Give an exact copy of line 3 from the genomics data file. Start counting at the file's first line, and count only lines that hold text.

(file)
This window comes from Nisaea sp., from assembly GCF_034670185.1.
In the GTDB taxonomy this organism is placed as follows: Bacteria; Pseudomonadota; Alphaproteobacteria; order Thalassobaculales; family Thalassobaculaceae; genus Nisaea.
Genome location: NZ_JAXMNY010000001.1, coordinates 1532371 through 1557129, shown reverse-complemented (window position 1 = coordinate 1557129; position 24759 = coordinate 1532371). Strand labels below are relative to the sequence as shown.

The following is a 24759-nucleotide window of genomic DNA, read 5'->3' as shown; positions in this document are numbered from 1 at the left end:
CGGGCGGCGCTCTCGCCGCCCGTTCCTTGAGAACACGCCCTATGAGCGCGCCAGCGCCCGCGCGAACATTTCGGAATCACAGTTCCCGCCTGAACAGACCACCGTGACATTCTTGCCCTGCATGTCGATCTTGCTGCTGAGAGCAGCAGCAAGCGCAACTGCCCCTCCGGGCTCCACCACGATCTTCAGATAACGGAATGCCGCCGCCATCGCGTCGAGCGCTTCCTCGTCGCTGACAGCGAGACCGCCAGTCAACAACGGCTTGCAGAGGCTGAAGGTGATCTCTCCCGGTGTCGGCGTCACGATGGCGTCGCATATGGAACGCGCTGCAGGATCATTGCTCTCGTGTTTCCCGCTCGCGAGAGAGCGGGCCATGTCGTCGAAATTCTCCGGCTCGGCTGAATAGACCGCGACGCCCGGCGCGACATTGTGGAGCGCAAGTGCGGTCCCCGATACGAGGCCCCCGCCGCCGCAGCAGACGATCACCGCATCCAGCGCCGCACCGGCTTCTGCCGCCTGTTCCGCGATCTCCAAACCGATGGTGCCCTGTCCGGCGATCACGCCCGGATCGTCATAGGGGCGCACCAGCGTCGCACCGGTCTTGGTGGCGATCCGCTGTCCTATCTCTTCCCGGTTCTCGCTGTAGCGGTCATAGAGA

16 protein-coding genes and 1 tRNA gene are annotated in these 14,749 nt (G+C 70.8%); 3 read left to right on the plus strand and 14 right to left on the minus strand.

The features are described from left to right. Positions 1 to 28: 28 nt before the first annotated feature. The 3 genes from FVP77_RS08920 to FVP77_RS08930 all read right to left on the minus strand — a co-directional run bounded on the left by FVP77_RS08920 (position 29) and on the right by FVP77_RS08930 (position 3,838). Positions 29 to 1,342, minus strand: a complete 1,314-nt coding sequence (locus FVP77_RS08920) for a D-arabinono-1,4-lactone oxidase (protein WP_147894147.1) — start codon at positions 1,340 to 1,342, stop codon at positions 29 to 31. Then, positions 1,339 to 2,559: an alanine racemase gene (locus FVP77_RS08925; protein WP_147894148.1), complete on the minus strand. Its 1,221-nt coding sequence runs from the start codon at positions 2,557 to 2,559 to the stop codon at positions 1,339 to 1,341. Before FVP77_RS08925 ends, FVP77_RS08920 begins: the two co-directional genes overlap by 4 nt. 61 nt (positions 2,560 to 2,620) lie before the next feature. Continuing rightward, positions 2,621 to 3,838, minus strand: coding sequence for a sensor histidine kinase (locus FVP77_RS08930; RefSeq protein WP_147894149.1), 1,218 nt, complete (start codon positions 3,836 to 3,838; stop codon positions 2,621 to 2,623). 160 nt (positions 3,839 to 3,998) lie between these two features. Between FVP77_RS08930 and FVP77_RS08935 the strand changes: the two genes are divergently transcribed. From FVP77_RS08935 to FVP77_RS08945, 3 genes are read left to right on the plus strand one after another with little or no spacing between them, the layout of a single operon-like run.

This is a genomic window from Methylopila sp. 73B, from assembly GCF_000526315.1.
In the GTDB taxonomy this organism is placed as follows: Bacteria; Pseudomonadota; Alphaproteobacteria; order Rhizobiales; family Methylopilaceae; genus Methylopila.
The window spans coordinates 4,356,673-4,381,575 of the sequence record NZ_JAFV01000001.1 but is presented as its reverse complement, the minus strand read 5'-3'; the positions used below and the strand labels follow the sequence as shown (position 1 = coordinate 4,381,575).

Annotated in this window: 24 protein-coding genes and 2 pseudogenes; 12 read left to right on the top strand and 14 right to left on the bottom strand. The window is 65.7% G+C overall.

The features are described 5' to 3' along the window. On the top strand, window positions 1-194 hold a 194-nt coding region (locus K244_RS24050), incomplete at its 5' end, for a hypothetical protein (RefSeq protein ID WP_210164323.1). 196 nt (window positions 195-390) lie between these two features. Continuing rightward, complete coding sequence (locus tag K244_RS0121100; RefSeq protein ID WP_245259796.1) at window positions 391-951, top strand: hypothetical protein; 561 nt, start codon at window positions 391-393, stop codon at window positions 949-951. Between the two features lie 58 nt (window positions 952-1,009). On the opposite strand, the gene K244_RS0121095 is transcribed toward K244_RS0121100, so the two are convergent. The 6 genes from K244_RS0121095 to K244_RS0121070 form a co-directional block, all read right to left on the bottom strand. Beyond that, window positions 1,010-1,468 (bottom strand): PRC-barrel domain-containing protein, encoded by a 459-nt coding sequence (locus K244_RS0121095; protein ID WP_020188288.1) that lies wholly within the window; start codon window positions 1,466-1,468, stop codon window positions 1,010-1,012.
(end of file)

Genome location: NZ_JAXMNY010000001.1, coordinates 1532371 through 1557129, shown reverse-complemented (window position 1 = coordinate 1557129; position 24759 = coordinate 1532371). Strand labels below are relative to the sequence as shown.